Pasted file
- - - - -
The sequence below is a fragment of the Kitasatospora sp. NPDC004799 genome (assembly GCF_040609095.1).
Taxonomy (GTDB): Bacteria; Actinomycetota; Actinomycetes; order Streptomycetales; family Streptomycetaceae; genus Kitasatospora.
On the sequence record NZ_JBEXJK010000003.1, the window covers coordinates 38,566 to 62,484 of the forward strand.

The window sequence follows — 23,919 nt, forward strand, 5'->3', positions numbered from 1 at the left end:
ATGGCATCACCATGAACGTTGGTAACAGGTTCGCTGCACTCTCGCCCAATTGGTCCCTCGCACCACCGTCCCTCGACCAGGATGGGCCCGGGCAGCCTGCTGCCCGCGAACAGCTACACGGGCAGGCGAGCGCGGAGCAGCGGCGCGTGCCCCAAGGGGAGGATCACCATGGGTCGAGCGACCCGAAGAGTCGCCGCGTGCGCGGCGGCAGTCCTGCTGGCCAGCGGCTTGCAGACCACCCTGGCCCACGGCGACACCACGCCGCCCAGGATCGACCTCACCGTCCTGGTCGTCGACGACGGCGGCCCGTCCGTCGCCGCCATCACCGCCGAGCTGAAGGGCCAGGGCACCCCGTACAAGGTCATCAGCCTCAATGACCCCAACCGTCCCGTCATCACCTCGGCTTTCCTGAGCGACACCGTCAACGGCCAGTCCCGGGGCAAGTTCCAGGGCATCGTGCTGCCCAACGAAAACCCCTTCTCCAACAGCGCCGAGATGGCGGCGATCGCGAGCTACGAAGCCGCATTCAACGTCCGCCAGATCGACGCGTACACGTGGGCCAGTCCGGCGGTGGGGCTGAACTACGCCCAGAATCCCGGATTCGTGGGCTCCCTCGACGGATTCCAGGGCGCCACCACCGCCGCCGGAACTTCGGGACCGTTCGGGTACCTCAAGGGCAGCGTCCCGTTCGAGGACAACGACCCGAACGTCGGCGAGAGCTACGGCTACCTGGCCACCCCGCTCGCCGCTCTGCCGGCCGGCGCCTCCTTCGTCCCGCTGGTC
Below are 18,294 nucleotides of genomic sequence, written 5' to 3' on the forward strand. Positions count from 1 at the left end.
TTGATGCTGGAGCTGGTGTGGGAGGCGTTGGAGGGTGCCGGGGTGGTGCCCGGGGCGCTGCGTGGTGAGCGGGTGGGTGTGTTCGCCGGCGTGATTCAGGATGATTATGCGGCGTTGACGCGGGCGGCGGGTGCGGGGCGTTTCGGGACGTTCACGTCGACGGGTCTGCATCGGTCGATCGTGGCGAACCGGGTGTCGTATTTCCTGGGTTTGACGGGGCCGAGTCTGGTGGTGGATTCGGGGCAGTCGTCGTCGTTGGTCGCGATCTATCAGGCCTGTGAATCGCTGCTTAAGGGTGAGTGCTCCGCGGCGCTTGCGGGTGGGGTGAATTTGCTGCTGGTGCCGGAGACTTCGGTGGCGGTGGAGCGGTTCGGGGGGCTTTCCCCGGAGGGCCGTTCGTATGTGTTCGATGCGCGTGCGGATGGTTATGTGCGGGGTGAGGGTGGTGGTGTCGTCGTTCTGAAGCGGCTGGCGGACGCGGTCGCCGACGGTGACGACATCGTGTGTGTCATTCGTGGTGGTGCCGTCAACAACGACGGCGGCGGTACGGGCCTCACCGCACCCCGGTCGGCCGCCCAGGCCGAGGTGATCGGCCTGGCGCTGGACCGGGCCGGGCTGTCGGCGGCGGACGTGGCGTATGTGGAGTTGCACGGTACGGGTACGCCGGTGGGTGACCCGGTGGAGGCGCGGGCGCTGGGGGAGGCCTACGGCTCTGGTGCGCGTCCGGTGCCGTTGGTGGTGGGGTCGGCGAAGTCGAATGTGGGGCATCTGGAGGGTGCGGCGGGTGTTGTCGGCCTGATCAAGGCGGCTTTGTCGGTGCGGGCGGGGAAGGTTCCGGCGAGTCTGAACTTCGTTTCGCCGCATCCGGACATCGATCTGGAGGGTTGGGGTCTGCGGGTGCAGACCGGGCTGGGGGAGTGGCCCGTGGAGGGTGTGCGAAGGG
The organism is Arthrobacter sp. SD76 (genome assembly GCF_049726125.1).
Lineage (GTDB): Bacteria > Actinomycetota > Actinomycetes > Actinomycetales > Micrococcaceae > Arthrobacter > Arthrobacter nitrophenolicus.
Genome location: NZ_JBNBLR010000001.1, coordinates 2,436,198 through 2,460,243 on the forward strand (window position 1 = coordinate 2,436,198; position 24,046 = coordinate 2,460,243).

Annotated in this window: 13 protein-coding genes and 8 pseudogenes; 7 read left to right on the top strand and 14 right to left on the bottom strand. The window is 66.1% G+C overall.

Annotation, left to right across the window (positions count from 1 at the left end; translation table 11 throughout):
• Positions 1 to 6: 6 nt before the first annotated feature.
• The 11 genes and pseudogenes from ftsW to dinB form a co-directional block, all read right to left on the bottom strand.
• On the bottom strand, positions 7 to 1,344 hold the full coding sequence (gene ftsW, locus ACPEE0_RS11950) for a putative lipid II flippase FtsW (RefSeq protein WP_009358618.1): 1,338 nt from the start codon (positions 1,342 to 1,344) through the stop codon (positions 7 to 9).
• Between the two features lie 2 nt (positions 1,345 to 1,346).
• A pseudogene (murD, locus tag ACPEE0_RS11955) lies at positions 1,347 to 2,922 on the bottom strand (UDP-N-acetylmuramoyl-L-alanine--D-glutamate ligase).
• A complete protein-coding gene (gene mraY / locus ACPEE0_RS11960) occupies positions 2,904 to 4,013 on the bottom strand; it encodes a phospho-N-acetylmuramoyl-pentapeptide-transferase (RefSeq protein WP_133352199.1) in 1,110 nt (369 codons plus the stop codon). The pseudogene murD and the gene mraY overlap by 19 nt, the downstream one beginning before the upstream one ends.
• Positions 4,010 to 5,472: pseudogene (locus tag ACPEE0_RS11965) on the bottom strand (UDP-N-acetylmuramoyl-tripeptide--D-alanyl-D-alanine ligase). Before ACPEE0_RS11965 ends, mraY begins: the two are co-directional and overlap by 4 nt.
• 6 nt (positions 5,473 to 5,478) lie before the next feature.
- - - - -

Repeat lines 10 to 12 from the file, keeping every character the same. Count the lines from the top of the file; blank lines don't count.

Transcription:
Genome location: NZ_JBNBLR010000001.1, coordinates 2,436,198 through 2,460,243 on the forward strand (window position 1 = coordinate 2,436,198; position 24,046 = coordinate 2,460,243).

Annotated in this window: 13 protein-coding genes and 8 pseudogenes; 7 read left to right on the top strand and 14 right to left on the bottom strand. The window is 66.1% G+C overall.

Annotation, left to right across the window (positions count from 1 at the left end; translation table 11 throughout):